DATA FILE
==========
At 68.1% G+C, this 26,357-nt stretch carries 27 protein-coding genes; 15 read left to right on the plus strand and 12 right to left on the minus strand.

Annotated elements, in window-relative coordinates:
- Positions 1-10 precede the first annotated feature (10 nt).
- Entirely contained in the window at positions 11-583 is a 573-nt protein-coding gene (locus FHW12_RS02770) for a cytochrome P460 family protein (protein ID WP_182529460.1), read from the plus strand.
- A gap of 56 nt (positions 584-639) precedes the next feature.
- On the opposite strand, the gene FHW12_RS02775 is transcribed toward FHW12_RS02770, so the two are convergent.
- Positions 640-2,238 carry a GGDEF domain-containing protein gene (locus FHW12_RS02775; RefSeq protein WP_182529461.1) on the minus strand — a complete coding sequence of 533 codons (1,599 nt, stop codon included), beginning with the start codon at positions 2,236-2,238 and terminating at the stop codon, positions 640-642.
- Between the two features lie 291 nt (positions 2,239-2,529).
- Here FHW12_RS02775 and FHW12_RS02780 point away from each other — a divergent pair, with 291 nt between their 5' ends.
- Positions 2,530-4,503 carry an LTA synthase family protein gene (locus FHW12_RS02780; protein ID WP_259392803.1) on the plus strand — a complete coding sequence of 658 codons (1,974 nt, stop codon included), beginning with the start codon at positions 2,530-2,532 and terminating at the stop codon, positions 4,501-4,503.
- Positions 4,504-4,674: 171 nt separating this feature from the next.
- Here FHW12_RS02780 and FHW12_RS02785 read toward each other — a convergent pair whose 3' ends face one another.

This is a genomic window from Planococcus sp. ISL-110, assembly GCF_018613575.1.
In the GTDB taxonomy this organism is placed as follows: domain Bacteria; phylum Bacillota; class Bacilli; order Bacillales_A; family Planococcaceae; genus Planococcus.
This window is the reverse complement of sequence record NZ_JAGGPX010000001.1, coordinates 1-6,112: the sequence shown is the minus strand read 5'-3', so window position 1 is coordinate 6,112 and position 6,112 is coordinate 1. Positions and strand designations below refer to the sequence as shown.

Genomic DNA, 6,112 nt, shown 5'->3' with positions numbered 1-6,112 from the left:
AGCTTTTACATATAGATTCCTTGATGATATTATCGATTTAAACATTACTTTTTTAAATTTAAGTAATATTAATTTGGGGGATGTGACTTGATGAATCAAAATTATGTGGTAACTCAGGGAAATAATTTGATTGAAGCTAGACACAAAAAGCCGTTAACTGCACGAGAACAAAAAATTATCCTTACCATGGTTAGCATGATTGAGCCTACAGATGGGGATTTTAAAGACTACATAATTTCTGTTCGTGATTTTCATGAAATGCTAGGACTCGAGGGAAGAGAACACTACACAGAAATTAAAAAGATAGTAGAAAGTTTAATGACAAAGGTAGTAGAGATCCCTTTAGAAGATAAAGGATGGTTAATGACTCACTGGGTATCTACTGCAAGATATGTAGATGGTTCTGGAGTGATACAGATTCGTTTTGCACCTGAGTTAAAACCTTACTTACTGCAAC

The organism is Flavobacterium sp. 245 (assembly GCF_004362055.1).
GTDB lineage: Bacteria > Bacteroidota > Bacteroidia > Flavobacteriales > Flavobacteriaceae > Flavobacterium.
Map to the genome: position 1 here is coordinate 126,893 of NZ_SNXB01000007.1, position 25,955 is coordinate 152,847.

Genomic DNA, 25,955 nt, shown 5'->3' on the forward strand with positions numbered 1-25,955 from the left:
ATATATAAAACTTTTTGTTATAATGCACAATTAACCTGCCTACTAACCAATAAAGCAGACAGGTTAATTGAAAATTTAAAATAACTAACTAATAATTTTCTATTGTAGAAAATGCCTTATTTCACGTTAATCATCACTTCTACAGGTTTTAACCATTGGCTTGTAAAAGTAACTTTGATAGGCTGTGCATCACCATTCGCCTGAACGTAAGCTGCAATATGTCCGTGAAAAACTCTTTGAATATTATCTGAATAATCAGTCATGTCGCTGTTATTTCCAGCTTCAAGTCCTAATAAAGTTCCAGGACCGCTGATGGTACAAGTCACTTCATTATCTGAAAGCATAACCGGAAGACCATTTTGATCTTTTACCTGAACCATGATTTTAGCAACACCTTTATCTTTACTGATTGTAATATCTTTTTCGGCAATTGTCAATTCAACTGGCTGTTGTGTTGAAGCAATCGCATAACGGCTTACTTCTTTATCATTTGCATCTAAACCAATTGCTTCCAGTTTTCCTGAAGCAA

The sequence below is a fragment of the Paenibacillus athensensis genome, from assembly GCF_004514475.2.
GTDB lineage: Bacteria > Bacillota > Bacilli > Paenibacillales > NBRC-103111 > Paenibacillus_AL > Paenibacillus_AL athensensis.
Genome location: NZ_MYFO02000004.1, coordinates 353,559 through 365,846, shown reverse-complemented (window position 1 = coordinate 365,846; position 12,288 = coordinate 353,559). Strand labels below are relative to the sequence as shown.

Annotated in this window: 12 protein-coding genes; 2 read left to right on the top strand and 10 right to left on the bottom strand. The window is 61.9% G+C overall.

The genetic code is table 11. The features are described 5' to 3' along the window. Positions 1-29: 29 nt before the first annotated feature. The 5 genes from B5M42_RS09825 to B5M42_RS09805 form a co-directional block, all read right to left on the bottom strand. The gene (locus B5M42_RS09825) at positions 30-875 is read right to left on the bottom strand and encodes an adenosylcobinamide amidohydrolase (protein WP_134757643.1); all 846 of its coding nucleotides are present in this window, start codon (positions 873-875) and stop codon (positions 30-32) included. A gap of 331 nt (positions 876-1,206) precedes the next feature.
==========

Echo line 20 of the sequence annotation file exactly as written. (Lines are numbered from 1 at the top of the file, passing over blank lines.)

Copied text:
Map to the genome: position 1 here is coordinate 126,893 of NZ_SNXB01000007.1, position 25,955 is coordinate 152,847.